“When I read our Constitution of the United States, and I see the call to establish justice as a first principle, and I see the glowing realities of systemic racism and poverty, and environmental destruction and underfunding,” he said. With notions of white supremacy over education, and the denial of health care, and the false and distorted moral narrative of the war economy and the false and distorted moral narrative of religious nationalism, it is clear to me that we are facing a potential crisis. A crisis of civilization and democracy. “
Rev. Fr. Dr. Barber reiterated his longstanding stance that America needed a third rebuild, the first during the post-Civil War period and the second during the Civil Rights Movement of 1960.
“We need to know a lot of post-day saints: national repentance,” he said. “We need a third rebuild. There is no time to waste. There is no time to wait.
He urged BYU students to follow Jesus Christ’s advice to work from the bottom up – “the least of these” – and focus on ending poverty.
“You are not tomorrow’s leaders,” he said. “You have to be part of the moral voice today.”
The New Yorker profile of 2018 described the large priest as cutting the Arsine profile, as his condition causes him to lean forward as he speaks. He wore a three-piece black suit, a magenta shirt with a clerical collar and a gold cross, hanging in a chain around his neck. He used a white towel to wipe the sweat off his face and eyebrows.
His sermon on Biden’s inaugural prayer service at the National Cathedral in Washington, DC relies on Isaiah 58, where he Said in prayer, “What a day it would be if our children’s children called us to what you have called: those who violate the breach.”
Next June is designed to put 140 million people in poverty in the United States, he said.
“It’s time, you,” he said. “It is time for the legislature to put an end to poverty. The time has come when one-third of the voters say the poor and the less wealthy have been hurting our people for a long time and we are no longer silent. It is time to expand democratic participation.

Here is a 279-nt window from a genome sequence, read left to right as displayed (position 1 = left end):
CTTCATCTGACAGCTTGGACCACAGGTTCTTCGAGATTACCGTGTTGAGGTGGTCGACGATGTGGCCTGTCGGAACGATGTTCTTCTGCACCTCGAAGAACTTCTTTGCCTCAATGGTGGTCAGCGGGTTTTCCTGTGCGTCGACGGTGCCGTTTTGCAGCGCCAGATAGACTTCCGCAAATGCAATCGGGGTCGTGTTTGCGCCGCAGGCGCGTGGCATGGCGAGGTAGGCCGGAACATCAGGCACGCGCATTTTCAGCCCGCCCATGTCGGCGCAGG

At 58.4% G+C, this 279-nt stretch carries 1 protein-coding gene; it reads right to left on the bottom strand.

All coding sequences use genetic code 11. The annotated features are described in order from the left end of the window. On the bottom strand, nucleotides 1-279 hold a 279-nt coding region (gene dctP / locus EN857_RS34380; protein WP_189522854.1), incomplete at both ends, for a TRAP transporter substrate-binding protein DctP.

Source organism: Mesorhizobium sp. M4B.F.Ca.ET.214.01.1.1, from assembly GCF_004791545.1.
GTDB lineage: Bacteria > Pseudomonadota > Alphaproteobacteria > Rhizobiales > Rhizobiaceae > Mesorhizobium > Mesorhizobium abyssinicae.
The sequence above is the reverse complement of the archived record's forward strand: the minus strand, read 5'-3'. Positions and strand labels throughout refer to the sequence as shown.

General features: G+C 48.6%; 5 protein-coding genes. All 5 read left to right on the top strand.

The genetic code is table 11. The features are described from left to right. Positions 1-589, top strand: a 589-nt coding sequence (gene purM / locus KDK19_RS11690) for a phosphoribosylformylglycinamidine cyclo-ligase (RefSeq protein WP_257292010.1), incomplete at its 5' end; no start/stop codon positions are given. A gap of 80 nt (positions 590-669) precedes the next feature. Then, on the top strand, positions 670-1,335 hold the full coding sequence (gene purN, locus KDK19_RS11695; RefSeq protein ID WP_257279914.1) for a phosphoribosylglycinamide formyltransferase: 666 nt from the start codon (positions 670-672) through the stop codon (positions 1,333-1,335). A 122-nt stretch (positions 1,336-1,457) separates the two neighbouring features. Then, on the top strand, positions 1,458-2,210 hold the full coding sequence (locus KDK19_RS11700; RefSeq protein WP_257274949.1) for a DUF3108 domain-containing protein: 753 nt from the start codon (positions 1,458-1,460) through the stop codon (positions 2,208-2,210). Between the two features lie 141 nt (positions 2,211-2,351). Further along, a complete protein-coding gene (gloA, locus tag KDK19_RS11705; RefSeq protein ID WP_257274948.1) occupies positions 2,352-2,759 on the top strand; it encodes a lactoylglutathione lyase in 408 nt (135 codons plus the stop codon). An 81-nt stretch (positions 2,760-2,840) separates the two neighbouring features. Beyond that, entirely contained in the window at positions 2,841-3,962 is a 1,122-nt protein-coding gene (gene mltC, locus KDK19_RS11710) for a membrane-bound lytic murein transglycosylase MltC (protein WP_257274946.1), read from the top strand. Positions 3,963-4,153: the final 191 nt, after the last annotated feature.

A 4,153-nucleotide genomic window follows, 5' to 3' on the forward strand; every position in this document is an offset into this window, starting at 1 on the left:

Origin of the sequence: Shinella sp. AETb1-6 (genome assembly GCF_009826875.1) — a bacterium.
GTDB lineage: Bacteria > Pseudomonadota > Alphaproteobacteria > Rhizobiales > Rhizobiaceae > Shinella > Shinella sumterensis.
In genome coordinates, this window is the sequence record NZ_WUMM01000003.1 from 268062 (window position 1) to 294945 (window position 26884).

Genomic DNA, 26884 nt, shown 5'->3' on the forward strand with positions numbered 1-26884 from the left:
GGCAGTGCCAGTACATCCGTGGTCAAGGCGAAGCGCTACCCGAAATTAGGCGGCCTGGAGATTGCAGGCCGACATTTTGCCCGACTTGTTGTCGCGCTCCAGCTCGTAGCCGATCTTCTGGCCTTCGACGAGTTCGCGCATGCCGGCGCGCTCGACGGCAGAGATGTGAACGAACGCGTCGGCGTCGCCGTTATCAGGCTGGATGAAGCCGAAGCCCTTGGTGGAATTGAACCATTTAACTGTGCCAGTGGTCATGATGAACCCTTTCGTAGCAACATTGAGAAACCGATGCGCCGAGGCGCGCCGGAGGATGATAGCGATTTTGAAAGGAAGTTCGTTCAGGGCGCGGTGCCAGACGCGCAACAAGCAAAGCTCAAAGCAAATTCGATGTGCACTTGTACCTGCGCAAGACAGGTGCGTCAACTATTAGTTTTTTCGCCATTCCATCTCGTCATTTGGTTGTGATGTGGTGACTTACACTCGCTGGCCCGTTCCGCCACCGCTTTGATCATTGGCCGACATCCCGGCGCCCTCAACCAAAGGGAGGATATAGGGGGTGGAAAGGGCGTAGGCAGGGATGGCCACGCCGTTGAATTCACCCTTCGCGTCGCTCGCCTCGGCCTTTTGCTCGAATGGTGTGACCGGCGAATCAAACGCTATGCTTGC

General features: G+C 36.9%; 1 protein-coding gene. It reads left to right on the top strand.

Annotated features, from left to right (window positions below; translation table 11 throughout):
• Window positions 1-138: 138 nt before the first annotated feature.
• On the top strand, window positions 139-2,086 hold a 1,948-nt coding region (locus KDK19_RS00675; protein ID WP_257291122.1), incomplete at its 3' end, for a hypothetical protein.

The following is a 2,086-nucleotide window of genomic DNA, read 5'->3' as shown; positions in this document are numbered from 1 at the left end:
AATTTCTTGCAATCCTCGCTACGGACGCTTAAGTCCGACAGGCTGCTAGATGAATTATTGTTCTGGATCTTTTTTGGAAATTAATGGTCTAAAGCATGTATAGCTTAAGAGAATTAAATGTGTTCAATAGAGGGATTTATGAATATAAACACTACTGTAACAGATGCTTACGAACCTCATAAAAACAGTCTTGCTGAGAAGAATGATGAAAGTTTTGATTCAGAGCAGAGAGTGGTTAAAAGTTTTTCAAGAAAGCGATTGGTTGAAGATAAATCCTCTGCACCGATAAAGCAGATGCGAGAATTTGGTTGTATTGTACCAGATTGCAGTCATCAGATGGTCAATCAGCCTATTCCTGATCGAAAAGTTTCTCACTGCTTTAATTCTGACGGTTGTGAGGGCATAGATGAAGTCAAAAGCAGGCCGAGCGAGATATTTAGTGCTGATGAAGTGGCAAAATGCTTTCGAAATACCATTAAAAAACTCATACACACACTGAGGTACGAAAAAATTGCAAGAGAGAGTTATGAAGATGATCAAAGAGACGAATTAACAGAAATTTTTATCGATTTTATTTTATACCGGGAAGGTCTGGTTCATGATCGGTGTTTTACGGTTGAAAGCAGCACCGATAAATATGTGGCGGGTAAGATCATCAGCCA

It is being set up so that “people of every race are rejected, people of faith and people have deep moral concerns and even lawyers and conscientious aristocrats can help save the heart and soul of this nation.”
The barber was arrested at the US Capitol On June 23rd And Back on August 3rd The Poor People’s Campaign for the $ 15 Minimum Wage and the For the People Act, during nonviolent demonstrations for the Voting Rights Bill. He was also arrested in July During the sit-in Sen while conducting a rally on similar issues. Outside the office of Kirsten Cinema, D-Ariz.
He helped lead a four-day march in Texas in July To protest voter suppression law.
Two weeks ago, he became the center of national news after he received Ahmed Arberry’s parents’ request to travel to Georgia to sit with them during the trial of the men who shot and killed their unarmed son. One defense lawyer asked a judge to ban black pastors from the courtroom, a judge refused and labeled them “reprehensible,” and one of the Rev. Fr. Dr. Barber Wrote about the Washington Post.
“I’m saying change can come,” he told the BYU audience. “So as I was getting into my seat, I had a question: Is there any moral force in this room? Is there a heart called Brigham Young in this house? Looks like I’m experiencing a pulse out there. Is there a pulse here? What if we’re all together? What if we shocked this nation until we all get together, and raise the poor and pay the workers and insure the sick and end the hopeless and merciless homelessness? , And false police killings are stopped …? What if we were together until we could grow a loving community and protect children and never neglect civil rights and labor rights and human rights? I got one piece of advice: let’s get together.
The Rev. Dr. Barber can see his address In BYUtv.